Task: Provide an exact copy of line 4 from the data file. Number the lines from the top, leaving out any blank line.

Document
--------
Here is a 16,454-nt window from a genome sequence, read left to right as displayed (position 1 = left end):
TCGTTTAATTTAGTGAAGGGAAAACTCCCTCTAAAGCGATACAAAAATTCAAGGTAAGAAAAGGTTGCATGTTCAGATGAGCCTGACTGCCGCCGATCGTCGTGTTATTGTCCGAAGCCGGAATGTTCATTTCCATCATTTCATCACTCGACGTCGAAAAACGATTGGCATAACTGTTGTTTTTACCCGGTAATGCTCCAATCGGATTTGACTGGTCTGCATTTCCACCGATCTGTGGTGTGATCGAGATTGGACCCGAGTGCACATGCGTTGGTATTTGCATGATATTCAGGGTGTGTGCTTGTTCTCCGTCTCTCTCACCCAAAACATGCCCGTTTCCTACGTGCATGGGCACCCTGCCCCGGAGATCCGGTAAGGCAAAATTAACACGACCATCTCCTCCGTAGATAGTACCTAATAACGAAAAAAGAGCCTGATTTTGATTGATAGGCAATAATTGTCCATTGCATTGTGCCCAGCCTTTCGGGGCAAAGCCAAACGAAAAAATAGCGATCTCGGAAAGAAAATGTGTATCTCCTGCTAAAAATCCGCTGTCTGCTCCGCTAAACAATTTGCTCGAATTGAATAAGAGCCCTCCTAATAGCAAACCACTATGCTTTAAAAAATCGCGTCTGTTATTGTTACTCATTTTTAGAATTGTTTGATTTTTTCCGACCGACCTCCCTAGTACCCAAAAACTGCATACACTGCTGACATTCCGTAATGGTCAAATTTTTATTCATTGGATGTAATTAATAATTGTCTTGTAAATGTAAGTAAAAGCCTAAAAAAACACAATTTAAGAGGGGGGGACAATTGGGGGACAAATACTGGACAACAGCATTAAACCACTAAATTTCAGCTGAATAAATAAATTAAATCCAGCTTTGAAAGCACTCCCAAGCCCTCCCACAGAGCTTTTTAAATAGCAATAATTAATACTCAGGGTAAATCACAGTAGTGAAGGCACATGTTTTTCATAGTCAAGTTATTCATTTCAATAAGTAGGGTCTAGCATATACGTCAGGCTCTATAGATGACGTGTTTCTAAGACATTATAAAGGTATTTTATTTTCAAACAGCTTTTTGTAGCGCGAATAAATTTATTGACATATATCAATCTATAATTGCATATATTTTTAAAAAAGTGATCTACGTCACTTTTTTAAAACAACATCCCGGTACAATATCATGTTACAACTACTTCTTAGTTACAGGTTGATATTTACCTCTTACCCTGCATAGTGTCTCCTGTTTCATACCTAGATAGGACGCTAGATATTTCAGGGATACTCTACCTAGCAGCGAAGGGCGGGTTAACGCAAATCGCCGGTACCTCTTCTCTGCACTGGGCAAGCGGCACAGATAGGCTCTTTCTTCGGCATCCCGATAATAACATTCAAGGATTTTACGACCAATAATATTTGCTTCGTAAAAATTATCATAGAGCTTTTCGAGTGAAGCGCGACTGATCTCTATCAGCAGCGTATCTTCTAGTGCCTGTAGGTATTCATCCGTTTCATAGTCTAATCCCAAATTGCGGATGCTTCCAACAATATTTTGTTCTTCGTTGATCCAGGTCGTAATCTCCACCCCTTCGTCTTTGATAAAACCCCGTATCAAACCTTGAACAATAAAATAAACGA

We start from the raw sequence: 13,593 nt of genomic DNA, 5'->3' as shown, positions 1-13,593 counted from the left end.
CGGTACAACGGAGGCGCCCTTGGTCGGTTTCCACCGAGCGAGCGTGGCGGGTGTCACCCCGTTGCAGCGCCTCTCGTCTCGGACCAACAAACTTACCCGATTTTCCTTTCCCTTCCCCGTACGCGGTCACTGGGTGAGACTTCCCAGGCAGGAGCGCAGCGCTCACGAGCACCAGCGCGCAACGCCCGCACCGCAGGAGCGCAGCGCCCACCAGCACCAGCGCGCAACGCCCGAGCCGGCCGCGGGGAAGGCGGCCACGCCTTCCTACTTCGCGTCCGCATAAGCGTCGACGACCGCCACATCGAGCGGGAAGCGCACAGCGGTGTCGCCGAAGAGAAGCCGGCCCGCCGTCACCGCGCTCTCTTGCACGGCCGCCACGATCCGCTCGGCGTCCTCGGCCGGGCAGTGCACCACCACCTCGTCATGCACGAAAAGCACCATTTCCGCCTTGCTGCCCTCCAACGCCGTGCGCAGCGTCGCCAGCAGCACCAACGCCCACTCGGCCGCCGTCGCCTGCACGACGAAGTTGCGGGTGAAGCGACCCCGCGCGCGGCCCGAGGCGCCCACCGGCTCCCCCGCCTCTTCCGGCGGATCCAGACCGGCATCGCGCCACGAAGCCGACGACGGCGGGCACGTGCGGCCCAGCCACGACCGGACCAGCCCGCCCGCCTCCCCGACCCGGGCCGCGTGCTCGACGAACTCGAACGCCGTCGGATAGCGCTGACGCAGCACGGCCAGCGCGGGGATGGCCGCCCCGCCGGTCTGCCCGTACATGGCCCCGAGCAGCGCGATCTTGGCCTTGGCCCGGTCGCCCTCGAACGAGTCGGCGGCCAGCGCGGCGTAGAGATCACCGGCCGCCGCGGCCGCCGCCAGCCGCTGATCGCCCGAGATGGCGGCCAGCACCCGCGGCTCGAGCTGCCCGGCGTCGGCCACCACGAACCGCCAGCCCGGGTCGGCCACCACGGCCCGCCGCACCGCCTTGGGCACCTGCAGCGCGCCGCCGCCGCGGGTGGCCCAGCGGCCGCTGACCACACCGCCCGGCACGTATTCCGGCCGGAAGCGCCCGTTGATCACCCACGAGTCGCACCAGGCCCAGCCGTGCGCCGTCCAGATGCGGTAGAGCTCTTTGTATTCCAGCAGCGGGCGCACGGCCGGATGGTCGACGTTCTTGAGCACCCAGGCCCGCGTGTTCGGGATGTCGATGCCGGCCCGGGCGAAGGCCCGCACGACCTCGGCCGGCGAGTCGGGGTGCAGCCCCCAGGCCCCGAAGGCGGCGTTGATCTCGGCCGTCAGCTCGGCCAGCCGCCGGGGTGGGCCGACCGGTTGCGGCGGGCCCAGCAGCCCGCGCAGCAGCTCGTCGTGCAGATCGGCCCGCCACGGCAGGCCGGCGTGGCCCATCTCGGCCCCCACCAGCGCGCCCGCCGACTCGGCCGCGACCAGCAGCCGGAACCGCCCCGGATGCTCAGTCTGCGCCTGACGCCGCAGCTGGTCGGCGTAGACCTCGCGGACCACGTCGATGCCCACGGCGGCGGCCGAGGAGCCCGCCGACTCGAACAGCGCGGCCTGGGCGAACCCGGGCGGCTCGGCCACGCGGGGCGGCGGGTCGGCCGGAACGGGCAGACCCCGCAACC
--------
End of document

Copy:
CGGTACAACGGAGGCGCCCTTGGTCGGTTTCCACCGAGCGAGCGTGGCGGGTGTCACCCCGTTGCAGCGCCTCTCGTCTCGGACCAACAAACTTACCCGATTTTCCTTTCCCTTCCCCGTACGCGGTCACTGGGTGAGACTTCCCAGGCAGGAGCGCAGCGCTCACGAGCACCAGCGCGCAACGCCCGCACCGCAGGAGCGCAGCGCCCACCAGCACCAGCGCGCAACGCCCGAGCCGGCCGCGGGGAAGGCGGCCACGCCTTCCTACTTCGCGTCCGCATAAGCGTCGACGACCGCCACATCGAGCGGGAAGCGCACAGCGGTGTCGCCGAAGAGAAGCCGGCCCGCCGTCACCGCGCTCTCTTGCACGGCCGCCACGATCCGCTCGGCGTCCTCGGCCGGGCAGTGCACCACCACCTCGTCATGCACGAAAAGCACCATTTCCGCCTTGCTGCCCTCCAACGCCGTGCGCAGCGTCGCCAGCAGCACCAACGCCCACTCGGCCGCCGTCGCCTGCACGACGAAGTTGCGGGTGAAGCGACCCCGCGCGCGGCCCGAGGCGCCCACCGGCTCCCCCGCCTCTTCCGGCGGATCCAGACCGGCATCGCGCCACGAAGCCGACGACGGCGGGCACGTGCGGCCCAGCCACGACCGGACCAGCCCGCCCGCCTCCCCGACCCGGGCCGCGTGCTCGACGAACTCGAACGCCGTCGGATAGCGCTGACGCAGCACGGCCAGCGCGGGGATGGCCGCCCCGCCGGTCTGCCCGTACATGGCCCCGAGCAGCGCGATCTTGGCCTTGGCCCGGTCGCCCTCGAACGAGTCGGCGGCCAGCGCGGCGTAGAGATCACCGGCCGCCGCGGCCGCCGCCAGCCGCTGATCGCCCGAGATGGCGGCCAGCACCCGCGGCTCGAGCTGCCCGGCGTCGGCCACCACGAACCGCCAGCCCGGGTCGGCCACCACGGCCCGCCGCACCGCCTTGGGCACCTGCAGCGCGCCGCCGCCGCGGGTGGCCCAGCGGCCGCTGACCACACCGCCCGGCACGTATTCCGGCCGGAAGCGCCCGTTGATCACCCACGAGTCGCACCAGGCCCAGCCGTGCGCCGTCCAGATGCGGTAGAGCTCTTTGTATTCCAGCAGCGGGCGCACGGCCGGATGGTCGACGTTCTTGAGCACCCAGGCCCGCGTGTTCGGGATGTCGATGCCGGCCCGGGCGAAGGCCCGCACGACCTCGGCCGGCGAGTCGGGGTGCAGCCCCCAGGCCCCGAAGGCGGCGTTGATCTCGGCCGTCAGCTCGGCCAGCCGCCGGGGTGGGCCGACCGGTTGCGGCGGGCCCAGCAGCCCGCGCAGCAGCTCGTCGTGCAGATCGGCCCGCCACGGCAGGCCGGCGTGGCCCATCTCGGCCCCCACCAGCGCGCCCGCCGACTCGGCCGCGACCAGCAGCCGGAACCGCCCCGGATGCTCAGTCTGCGCCTGACGCCGCAGCTGGTCGGCGTAGACCTCGCGGACCACGTCGATGCCCACGGCGGCGGCCGAGGAGCCCGCCGACTCGAACAGCGCGGCCTGGGCGAACCCGGGCGGCTCGGCCACGCGGGGCGGCGGGTCGGCCGGAACGGGCAGACCCCGCAACC